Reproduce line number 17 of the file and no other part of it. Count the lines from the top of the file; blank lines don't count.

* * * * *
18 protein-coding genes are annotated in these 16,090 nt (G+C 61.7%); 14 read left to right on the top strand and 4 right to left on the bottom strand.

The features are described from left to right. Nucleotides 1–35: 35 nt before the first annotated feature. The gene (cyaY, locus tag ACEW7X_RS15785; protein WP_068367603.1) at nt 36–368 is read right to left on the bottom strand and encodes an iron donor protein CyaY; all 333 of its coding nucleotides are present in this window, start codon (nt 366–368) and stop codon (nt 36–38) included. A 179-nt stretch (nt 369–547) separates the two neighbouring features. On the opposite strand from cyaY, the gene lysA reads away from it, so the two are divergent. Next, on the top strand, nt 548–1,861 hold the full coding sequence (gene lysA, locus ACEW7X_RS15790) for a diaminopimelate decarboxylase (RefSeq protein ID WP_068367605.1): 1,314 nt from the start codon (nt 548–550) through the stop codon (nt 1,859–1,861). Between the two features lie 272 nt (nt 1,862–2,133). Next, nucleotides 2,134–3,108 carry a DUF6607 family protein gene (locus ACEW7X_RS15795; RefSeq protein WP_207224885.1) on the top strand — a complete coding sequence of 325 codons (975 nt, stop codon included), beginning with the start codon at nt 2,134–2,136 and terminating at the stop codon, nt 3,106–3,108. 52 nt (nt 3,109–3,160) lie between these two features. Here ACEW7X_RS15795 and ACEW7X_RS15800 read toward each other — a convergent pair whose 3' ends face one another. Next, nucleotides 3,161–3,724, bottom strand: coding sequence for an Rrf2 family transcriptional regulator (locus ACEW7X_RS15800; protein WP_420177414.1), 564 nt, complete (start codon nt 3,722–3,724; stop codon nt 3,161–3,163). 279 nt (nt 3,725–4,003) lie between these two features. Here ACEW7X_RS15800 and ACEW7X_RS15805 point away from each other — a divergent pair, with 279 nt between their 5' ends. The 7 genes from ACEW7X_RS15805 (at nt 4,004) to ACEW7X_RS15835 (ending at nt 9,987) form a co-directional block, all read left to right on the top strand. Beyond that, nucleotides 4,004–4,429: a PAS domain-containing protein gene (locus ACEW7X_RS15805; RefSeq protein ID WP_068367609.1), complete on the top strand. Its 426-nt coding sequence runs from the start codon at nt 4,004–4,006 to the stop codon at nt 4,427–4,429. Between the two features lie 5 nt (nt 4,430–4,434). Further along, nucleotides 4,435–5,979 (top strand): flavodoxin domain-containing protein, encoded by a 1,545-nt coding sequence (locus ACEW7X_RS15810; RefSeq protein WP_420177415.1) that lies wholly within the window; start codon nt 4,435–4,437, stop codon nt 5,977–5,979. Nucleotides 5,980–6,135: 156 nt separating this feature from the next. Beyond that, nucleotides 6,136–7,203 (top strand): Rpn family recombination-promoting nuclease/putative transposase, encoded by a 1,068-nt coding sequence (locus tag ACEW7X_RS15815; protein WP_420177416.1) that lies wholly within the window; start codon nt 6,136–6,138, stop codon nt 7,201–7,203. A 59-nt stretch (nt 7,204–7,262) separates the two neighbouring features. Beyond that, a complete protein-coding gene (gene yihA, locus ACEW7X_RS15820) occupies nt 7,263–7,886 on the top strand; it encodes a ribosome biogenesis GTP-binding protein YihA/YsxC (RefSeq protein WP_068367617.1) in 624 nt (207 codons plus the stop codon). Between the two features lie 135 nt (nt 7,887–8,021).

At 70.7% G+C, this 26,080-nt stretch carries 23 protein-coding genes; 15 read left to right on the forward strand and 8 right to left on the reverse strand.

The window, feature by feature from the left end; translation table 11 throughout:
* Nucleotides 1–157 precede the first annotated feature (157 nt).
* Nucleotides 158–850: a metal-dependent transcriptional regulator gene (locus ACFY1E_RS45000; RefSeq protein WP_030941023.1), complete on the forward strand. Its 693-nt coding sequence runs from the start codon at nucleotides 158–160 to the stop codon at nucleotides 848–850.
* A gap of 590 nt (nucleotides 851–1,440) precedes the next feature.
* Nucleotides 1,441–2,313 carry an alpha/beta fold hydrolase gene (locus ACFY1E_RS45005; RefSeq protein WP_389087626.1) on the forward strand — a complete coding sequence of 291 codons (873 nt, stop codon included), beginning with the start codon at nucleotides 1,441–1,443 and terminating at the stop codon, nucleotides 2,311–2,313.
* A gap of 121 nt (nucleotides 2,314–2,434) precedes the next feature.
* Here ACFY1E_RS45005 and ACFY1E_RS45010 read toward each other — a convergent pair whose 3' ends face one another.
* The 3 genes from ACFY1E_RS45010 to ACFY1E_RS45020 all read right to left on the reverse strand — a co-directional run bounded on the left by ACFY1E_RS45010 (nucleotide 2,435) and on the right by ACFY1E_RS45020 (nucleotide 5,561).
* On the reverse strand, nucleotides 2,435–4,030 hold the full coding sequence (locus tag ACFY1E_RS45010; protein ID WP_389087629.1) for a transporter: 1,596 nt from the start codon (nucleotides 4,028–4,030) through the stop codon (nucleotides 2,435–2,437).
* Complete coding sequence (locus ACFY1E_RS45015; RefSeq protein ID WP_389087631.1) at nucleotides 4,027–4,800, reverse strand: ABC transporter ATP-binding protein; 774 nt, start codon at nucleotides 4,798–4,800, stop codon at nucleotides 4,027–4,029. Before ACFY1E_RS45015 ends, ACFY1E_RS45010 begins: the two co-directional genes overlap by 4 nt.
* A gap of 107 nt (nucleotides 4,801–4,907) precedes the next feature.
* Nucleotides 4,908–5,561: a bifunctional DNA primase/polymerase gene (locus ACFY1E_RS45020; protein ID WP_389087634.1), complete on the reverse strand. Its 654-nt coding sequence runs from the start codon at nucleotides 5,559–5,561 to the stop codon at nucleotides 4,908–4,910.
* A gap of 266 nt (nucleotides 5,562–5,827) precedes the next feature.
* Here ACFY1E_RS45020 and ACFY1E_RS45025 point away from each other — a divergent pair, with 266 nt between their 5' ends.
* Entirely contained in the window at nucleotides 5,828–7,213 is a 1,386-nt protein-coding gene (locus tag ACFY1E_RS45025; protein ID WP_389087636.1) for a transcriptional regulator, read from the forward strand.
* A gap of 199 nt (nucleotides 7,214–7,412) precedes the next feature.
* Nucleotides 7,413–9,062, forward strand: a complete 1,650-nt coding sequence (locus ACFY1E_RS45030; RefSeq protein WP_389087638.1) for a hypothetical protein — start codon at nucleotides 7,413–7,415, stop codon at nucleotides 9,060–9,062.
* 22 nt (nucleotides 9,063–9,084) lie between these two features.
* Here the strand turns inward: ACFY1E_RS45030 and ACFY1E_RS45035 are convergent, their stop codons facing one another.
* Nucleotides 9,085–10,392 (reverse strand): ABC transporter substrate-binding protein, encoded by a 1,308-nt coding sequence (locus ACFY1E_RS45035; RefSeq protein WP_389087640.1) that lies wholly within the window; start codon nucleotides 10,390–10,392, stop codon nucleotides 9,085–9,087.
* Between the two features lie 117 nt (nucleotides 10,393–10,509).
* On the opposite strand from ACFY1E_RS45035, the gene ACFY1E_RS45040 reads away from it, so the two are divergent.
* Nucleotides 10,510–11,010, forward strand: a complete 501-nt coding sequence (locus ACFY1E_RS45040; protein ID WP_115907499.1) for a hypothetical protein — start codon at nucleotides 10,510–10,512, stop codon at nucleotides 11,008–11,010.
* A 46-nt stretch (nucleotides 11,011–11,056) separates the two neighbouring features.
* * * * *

* Here ACFY1E_RS45020 and ACFY1E_RS45025 point away from each other — a divergent pair, with 266 nt between their 5' ends.